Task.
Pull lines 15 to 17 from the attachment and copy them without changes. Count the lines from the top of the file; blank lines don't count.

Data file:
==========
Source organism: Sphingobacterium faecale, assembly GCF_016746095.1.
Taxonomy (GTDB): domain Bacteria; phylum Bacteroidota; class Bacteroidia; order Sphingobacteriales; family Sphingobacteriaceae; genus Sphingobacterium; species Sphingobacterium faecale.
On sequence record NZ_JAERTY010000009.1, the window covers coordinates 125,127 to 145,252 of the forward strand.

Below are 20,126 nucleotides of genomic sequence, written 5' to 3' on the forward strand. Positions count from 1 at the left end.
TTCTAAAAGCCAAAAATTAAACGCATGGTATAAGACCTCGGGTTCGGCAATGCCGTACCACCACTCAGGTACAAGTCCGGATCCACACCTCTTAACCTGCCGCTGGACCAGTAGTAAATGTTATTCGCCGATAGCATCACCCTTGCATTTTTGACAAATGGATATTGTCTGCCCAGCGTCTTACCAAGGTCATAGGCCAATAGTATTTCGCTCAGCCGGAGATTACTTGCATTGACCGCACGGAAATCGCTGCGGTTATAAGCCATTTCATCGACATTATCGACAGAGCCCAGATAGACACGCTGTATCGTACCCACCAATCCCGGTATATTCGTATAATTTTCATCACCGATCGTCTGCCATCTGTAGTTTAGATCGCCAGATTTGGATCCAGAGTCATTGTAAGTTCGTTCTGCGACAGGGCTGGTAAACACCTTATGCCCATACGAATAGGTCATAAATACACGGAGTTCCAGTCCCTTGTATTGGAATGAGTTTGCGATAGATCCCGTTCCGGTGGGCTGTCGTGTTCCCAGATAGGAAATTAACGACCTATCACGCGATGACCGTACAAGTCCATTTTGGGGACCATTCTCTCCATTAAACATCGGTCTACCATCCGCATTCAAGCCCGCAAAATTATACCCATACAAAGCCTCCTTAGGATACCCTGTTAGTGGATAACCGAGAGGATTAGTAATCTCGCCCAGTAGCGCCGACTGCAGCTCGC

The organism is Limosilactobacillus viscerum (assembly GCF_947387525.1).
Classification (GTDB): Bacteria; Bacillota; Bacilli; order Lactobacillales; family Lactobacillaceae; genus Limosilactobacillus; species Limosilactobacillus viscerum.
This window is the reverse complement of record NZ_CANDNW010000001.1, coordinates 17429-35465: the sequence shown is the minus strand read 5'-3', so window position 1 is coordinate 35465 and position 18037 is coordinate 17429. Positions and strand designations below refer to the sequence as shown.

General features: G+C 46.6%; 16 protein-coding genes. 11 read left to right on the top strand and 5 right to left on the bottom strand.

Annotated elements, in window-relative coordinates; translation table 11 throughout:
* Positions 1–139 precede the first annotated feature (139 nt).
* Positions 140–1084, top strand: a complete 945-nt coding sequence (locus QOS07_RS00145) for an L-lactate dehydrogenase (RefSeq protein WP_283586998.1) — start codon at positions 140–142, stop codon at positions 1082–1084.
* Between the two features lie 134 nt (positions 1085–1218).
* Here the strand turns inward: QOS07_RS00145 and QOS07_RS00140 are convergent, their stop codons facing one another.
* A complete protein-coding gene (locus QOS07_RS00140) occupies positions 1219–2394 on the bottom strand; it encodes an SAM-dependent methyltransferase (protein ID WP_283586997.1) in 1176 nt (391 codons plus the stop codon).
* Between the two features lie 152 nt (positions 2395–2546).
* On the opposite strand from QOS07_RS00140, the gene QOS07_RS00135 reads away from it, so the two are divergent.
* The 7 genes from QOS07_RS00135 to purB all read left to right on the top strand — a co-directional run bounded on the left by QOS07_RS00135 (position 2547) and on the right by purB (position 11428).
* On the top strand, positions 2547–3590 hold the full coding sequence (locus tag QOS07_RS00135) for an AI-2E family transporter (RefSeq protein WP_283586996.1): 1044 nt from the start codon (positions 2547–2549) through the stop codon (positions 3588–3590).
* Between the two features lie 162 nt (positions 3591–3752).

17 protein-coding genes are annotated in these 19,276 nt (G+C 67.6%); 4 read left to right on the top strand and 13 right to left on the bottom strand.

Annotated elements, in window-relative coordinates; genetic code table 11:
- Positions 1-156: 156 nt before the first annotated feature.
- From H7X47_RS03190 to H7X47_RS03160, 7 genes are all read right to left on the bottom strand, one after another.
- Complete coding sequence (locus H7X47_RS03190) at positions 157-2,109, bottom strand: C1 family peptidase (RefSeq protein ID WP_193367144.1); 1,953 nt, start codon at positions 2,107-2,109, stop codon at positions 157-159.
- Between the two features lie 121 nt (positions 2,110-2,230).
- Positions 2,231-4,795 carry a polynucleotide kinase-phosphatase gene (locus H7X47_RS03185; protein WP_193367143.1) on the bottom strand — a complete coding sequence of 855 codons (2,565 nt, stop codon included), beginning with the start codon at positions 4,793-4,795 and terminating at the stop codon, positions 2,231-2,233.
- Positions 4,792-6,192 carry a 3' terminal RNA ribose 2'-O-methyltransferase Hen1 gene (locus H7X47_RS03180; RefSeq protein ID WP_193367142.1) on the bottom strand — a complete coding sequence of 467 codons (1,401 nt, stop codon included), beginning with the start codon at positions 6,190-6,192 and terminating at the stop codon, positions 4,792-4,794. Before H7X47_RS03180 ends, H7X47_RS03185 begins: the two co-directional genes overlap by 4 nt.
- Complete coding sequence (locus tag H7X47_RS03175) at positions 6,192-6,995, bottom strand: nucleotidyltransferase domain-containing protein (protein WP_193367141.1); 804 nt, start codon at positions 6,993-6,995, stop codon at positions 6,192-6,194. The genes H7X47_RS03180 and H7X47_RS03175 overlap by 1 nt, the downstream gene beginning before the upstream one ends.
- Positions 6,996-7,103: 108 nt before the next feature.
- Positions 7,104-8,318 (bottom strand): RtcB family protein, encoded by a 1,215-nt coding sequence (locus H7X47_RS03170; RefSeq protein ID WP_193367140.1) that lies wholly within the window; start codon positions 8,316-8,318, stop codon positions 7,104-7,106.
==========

* A complete protein-coding gene (locus QOS07_RS00140) occupies positions 1219–2394 on the bottom strand; it encodes an SAM-dependent methyltransferase (protein ID WP_283586997.1) in 1176 nt (391 codons plus the stop codon).
* Between the two features lie 152 nt (positions 2395–2546).
* On the opposite strand from QOS07_RS00140, the gene QOS07_RS00135 reads away from it, so the two are divergent.